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Literary Precedents for Sometimes a Great Notion

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Literary Precedents

Kesey's notes to Sometimes a Great Notion illuminate his literary precedents. In them he confesses that he wanted his second published novel to be "a cross between Faulkner and Burroughs and also me," and he reminds himself to study the panoramic effects in John Steinbeck's novel, The Grapes of Wrath (1939), Stephen Vincent Benet's poem, John Brown's Body (1928) and Dylan Thomas's play, Under Milk Wood (1953). Technically, particularly in terms of time scheme and point of view, the writer to whom he seems most indebted is William Faulkner.

Kesey's beginning the novel with the last events of his plot and then going back in time to develop his characters and explain how those events happened recalls Faulkner's Light in August (1932). His use of multiple points of view was probably influenced by The Sound and the Fury (1929), Absalom, Absalom! (1936), and As I Lay Dying (1930), and Lee Stamper's characterization seems modeled upon...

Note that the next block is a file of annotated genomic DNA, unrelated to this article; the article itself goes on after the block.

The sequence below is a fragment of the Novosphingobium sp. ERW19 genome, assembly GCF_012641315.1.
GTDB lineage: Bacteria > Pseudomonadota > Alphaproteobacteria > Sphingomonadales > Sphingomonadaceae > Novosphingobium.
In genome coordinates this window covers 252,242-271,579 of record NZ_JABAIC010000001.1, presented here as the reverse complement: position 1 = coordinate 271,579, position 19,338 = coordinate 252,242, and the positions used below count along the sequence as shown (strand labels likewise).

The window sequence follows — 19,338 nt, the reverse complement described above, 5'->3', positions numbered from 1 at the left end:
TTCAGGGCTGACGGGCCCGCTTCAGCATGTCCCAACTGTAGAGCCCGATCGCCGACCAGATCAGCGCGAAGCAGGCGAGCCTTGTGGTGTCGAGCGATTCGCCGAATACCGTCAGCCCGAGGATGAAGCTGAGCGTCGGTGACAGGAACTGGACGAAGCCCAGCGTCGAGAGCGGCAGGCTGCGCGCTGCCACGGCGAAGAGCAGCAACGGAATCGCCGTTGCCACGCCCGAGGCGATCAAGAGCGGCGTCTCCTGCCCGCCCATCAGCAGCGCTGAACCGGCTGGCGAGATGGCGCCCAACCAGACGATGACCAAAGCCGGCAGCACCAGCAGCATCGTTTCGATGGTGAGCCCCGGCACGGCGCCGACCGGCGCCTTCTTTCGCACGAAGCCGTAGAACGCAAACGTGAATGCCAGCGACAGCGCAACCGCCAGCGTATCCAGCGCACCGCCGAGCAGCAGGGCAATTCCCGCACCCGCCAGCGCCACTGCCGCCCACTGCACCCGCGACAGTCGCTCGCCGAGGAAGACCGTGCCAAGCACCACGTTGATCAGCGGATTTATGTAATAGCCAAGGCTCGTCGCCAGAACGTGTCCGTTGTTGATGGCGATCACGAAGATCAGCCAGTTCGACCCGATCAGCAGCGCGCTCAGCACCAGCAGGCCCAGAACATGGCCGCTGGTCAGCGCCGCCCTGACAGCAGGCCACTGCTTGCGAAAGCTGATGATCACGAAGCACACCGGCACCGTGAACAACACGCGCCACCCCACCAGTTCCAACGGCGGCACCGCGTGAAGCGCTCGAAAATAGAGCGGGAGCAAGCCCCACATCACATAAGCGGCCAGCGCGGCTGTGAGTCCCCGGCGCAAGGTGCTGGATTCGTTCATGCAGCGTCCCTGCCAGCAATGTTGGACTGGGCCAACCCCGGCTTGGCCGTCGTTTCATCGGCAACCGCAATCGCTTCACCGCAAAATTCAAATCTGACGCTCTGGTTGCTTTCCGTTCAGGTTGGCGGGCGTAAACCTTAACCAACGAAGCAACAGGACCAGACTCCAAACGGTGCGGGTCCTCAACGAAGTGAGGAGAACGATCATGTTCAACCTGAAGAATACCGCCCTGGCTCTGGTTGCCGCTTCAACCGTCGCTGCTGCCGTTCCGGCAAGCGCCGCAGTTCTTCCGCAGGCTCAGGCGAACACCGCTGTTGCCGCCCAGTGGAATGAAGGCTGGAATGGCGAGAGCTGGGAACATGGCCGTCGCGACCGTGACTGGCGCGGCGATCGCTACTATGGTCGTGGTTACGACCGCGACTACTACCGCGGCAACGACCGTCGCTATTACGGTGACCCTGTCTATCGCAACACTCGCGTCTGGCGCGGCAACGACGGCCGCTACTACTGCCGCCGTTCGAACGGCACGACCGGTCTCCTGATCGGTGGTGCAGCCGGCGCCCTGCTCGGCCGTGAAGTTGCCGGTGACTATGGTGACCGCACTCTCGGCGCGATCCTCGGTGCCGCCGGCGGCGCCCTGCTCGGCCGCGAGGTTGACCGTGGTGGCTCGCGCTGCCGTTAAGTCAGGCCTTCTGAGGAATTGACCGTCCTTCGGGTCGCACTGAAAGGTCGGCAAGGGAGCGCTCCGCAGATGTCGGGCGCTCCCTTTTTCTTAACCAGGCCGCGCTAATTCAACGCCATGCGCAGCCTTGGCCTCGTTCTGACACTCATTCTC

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This section contains 261 words
(approx. 1 page at 300 words per page)
Purchase our Sometimes a Great Notion Study Guide
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Sometimes a Great Notion from BookRags and Gale's For Students Series. ©2005-2006 Thomson Gale, a part of the Thomson Corporation. All rights reserved.
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